E. All germ cells have arrived in the gonadal anlage between the pronephric duct and the gut.

F. One of the germ cells is undergoing mitosis.

Abbreviations: n, neural tube; m, mesoderm; ent, entoderm; g, gut; p, pronephric duct.

Epigonal Organ Nerves Histology

Figure 1.2: Electron micrographs of cross sections through the developing gonad of the eel Anguilla anguilla containing primordial germ cells (PGC1) enveloped by somatic cells (SC). The gonad is enclosed by peritoneal epithelium (PEC, GPE) formed of flattened cells on the medial side (MS) and thicker cells on the lateral side (LS). A: 6.8 cm elver; X 3,800. B: 10.6 cm eel; X 2,800. (From Grandi and Colombo, 1997; © reproduced with permission of John Wiley & Sons, Inc.).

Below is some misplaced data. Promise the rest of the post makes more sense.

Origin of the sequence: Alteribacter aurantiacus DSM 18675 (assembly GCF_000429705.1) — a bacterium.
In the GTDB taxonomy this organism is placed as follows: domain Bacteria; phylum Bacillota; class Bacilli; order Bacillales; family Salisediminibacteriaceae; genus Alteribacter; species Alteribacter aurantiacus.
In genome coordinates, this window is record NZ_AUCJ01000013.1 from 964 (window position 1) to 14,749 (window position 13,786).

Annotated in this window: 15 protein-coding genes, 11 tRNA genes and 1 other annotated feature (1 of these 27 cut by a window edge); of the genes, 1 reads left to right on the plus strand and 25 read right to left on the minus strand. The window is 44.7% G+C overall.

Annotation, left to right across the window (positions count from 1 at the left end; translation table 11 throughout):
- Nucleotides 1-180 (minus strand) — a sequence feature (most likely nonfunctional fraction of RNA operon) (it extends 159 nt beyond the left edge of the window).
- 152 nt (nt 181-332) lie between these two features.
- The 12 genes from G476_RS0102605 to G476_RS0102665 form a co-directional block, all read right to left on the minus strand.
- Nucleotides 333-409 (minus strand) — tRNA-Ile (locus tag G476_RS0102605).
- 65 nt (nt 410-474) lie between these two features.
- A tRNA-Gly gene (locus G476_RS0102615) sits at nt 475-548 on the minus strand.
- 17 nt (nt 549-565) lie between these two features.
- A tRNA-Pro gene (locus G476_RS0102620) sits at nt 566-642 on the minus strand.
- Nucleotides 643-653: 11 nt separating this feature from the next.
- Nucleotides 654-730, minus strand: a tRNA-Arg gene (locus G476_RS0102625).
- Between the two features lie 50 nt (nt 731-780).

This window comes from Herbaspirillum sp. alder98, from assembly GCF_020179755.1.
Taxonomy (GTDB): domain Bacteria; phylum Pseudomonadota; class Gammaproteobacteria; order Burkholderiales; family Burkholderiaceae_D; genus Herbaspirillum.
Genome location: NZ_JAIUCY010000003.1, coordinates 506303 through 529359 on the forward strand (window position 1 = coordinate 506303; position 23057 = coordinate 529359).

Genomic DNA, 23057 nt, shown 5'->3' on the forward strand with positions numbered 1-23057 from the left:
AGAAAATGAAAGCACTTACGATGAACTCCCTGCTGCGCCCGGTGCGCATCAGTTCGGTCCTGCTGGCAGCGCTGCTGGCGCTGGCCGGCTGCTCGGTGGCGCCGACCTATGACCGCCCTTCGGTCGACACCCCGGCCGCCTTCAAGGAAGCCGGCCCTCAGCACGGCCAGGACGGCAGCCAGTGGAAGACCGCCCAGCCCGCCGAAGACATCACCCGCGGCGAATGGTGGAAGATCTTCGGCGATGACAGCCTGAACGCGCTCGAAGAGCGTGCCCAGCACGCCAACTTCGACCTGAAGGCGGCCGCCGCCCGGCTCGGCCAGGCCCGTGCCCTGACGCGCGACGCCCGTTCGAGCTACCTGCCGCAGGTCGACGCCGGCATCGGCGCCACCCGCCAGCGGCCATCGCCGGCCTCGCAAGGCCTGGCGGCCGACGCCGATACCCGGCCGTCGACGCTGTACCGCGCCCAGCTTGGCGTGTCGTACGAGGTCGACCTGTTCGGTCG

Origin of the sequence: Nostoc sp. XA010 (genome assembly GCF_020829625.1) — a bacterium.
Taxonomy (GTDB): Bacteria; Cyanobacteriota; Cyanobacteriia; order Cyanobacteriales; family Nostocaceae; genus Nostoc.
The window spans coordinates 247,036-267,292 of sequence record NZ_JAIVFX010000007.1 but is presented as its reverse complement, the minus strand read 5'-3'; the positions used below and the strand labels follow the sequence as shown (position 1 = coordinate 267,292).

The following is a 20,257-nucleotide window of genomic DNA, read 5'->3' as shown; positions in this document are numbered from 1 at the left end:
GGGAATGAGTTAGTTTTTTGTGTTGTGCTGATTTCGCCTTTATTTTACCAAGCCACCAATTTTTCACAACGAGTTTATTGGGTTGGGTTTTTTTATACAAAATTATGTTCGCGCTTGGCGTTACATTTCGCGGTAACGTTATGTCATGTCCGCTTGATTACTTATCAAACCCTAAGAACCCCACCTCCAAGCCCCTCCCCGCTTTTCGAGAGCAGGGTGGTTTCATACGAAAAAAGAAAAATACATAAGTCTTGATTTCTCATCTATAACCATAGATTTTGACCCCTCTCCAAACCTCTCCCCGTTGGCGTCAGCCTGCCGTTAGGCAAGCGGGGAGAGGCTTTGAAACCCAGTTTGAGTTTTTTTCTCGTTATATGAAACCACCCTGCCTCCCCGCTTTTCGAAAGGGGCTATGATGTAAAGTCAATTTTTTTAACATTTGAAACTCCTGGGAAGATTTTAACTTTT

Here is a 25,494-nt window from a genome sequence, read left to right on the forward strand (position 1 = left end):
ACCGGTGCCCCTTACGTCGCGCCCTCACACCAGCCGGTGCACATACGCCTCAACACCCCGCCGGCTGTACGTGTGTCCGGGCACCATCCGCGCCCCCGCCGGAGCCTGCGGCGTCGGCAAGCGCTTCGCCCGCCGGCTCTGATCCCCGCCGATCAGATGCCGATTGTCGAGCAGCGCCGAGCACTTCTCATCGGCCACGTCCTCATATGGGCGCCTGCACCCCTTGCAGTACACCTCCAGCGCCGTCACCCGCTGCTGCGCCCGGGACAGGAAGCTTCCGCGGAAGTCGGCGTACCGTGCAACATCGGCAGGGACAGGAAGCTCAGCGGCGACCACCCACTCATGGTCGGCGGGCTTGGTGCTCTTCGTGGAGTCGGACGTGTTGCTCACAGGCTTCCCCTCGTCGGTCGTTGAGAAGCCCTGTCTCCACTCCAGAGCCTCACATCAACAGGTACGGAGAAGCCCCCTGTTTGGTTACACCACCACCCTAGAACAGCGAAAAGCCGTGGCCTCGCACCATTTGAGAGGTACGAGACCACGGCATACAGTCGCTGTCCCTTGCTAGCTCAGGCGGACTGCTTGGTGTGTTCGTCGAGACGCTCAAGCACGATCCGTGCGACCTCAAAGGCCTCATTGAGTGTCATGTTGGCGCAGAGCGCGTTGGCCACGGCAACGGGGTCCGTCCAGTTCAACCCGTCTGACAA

Figure 1.2: Electron micrographs of cross sections through the developing gonad of the eel Anguilla anguilla containing primordial germ cells (PGC1) enveloped by somatic cells (SC). The gonad is enclosed by peritoneal epithelium (PEC, GPE) formed of flattened cells on the medial side (MS) and thicker cells on the lateral side (LS). A: 6.8 cm elver; X 3,800. B: 10.6 cm eel; X 2,800. (From Grandi and Colombo, 1997; © reproduced with permission of John Wiley & Sons, Inc.).

Pgcs Visceral Ectoderm HumanPlasma Membrane Follicle Cell Ovary